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Eriostemon australasius Ku-Ring-Gai Chase National Park.jpg
Eriostemon australasius at Ku-ring-gai Chase National Park
Scientific classification


Eriostemon is a genus of flowering plants of the family Rutaceae. It is native to eastern Australia and includes just two species, Eriostemon australasius and Eriostemon banksii. Eriostemon australasius, commonly known as pink wax flower, occurs between Fraser Island and Nowra and is a shrub of heathlands and low open woodlands. Eriostemon banksii is endemic to Cape York Peninsula and is a shrub or small tree occurring in heathland and rainforest margins.


Plants in the genus Eriostemon are shrubs or small trees which have their thinnest branches, leaves and petals covered with fine star-like hairs (although the hairs may only be visible with a magnifying glass). The leaves are arranged alternately along the branches and are simple leaves with smooth edges. The leaves are 17–80 mm (0.7–3 in) long, 5–17 mm (0.2–0.7 in) wide and have three or five main veins. The flowers are arranged singly in leaf axils, and about 12–15 mm (0.5–0.6 in) in diameter. There are five separate sepals and five petals with their edges overlapping. There are ten stamens, all with hairy filaments.[2][3]

Taxonomy and naming[edit]

The genus Eriostemon was first formally described in 1798 by James Edward Smith but he did not nominate a type species. The description was published in Transactions of the Linnean Society of London. Eriostemon australasius was nominated as the lectotype by Paul Wilson in 1978.[1][4] The genus name ("Eriostemon") is derived from the Ancient Greek words erion meaning "wool"[5]:864 and stemon meaning "stamen"[5]:747 referring to the woolly stamens.[6]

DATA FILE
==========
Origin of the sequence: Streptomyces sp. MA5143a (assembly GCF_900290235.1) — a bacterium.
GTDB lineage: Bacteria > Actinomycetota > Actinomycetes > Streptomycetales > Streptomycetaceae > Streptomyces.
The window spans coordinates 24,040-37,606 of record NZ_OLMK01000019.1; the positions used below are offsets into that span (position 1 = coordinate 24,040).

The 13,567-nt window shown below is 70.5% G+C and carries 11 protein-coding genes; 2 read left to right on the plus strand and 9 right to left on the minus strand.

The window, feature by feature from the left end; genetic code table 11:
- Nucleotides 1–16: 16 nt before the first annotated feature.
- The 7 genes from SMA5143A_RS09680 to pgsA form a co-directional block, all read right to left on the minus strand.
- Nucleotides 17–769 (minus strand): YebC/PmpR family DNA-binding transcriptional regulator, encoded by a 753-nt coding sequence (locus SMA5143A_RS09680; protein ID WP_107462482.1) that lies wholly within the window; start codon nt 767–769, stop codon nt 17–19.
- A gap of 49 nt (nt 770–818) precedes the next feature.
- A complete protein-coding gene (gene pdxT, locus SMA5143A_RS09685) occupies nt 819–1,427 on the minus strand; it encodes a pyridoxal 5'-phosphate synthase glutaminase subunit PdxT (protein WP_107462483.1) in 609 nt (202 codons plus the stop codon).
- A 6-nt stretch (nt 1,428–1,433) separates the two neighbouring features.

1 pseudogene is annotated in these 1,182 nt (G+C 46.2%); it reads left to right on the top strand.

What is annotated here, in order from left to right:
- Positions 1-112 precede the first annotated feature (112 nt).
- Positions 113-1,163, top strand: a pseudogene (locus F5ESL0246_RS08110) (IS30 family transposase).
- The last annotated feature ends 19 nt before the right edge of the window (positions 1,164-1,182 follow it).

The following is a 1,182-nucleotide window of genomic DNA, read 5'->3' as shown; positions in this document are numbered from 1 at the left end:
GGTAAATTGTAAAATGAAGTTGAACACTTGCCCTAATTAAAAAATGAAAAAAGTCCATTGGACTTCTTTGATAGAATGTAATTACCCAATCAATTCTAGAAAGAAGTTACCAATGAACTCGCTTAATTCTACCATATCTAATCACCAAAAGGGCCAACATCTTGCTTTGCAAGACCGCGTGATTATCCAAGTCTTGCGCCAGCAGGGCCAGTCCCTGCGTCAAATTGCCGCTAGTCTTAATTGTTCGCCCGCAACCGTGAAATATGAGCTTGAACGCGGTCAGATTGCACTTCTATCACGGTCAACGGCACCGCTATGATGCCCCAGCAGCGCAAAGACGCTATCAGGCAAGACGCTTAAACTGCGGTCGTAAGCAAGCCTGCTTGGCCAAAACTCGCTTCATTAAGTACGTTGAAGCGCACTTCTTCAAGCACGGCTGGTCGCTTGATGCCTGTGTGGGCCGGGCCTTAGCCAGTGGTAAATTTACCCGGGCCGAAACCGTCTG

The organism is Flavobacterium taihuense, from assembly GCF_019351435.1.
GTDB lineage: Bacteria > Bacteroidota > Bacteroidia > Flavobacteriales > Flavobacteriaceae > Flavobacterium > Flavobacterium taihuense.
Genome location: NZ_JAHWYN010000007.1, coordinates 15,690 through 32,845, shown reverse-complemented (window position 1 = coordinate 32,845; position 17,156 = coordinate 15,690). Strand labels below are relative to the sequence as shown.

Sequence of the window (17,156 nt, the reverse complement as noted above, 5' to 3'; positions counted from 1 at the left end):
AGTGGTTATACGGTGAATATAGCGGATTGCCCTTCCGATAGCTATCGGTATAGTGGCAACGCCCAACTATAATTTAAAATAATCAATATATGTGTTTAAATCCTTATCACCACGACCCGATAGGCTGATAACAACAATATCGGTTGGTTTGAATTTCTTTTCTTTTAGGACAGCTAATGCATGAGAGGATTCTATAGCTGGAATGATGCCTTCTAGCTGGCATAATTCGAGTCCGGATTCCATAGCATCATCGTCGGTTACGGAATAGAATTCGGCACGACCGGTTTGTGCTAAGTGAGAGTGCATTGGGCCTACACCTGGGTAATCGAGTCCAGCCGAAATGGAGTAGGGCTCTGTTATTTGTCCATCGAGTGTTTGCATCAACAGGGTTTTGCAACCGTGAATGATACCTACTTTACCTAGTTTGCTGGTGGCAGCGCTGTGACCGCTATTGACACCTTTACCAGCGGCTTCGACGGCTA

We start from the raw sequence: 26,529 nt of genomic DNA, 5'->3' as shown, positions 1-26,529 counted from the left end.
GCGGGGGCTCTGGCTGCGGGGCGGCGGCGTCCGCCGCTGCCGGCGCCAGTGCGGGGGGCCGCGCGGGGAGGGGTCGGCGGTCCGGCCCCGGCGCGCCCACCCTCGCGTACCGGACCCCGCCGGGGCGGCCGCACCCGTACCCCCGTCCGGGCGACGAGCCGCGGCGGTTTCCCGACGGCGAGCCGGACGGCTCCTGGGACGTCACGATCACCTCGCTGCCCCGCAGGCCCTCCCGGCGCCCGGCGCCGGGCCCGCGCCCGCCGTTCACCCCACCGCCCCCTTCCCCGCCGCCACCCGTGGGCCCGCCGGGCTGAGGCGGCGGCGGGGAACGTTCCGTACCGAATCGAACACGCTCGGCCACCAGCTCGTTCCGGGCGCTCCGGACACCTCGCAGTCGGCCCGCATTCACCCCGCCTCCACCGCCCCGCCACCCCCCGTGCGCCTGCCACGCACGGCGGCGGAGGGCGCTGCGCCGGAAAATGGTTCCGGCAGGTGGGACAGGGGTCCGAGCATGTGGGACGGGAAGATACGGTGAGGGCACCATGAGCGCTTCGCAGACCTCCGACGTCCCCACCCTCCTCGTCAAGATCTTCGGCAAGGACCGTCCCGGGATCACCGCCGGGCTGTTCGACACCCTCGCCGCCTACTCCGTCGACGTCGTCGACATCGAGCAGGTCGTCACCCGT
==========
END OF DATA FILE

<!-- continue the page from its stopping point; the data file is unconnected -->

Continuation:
A large number of species once classified within the genus have been placed in the newer genus Philotheca including Eriostemon verrucosus (now Philotheca verrucosa), E. myoporoides (Philotheca myoporoides) and E. buxifolius (Philotheca buxifolia). The only two species currently included are E. australasius and E. banksii.[7][8][9]

Use in horticulture[edit]

Pink wax flower is described as being a "very desirable" garden plant, however it is difficult to propagate and to maintain. A semi-shaded position in well-drained soil is regarded as the conditions best suited to the species.[10]


  1. ^ a b "Eriostemon". APNI. Retrieved 25 October 2015.
  2. ^ Weston, Peter H. "Genus Eriostemon". Royal Botanic Garden Sydney: plantnet. Retrieved 25 October 2016.
  3. ^ "Eriostemon banksii". lucidkeys: Australian Tropical Rainforest Plants. Retrieved 25 October 2016.
  4. ^ Smith, James Edward (1798). "The Characters of Twenty New Genera of Plants". Transactions of the Linnean Society of London. 4: 221. Retrieved 25 October 2016.
  5. ^ a b Brown, Roland Wilbur (1956). The Composition of Scientific Words. Washington, D.C.: Smithsonian Institution Press.
  6. ^ "Eriostemon". APNI. Retrieved 25 October 2015.
  7. ^ Bayly, Michael J.; Brophy, Joseph J.; Forster, Paul I.; Goldsack, Robert J.; Wilson, Paul G. (1998). "Reinstatement of Eriostemon banksii (Rutaceae), with a Report on the Composition of Leaf Essential Oils in E. banksii and E. australasius s. str". Australian Systematic Botany. 11 (1): 13–22. doi:10.1071/SB96010.
  8. ^ Bayly, Michael. "A name change for most Eriostemons". Australian Native Plants Society Australia. Retrieved 24 October 2016.
  9. ^ Wilson, Paul G. (1998). "A taxonomic review of the genera Eriostemon and Philotheca (Boronieae: Rutaceae)". Nuytsia. 12 (2): 239–265.
  10. ^ "Eriostemon australasius". Australian Native Plants Society Australia. Retrieved 25 October 2016.